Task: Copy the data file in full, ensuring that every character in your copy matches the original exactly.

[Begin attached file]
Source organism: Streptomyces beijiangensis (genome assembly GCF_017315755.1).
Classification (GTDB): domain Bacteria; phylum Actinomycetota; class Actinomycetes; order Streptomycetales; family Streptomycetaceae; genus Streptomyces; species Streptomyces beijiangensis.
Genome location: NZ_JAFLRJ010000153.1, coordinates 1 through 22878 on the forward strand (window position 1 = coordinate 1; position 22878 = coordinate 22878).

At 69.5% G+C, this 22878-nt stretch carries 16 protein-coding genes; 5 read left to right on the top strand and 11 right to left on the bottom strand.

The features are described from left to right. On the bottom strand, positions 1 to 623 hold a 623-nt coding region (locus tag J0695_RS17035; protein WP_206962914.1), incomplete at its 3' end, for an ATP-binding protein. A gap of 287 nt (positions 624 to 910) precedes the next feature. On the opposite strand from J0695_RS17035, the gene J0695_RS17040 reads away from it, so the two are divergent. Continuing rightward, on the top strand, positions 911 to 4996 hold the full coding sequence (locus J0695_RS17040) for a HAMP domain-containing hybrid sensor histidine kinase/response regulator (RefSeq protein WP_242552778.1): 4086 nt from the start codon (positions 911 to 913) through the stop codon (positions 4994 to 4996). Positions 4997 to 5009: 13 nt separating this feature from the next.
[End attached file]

Source organism: Streptomyces beijiangensis (genome assembly GCF_017315755.1).
Classification (GTDB): domain Bacteria; phylum Actinomycetota; class Actinomycetes; order Streptomycetales; family Streptomycetaceae; genus Streptomyces; species Streptomyces beijiangensis.
Genome location: NZ_JAFLRJ010000153.1, coordinates 1 through 22878 on the forward strand (window position 1 = coordinate 1; position 22878 = coordinate 22878).

At 69.5% G+C, this 22878-nt stretch carries 16 protein-coding genes; 5 read left to right on the top strand and 11 right to left on the bottom strand.

The features are described from left to right. On the bottom strand, positions 1 to 623 hold a 623-nt coding region (locus tag J0695_RS17035; protein WP_206962914.1), incomplete at its 3' end, for an ATP-binding protein. A gap of 287 nt (positions 624 to 910) precedes the next feature. On the opposite strand from J0695_RS17035, the gene J0695_RS17040 reads away from it, so the two are divergent. Continuing rightward, on the top strand, positions 911 to 4996 hold the full coding sequence (locus J0695_RS17040) for a HAMP domain-containing hybrid sensor histidine kinase/response regulator (RefSeq protein WP_242552778.1): 4086 nt from the start codon (positions 911 to 913) through the stop codon (positions 4994 to 4996). Positions 4997 to 5009: 13 nt separating this feature from the next.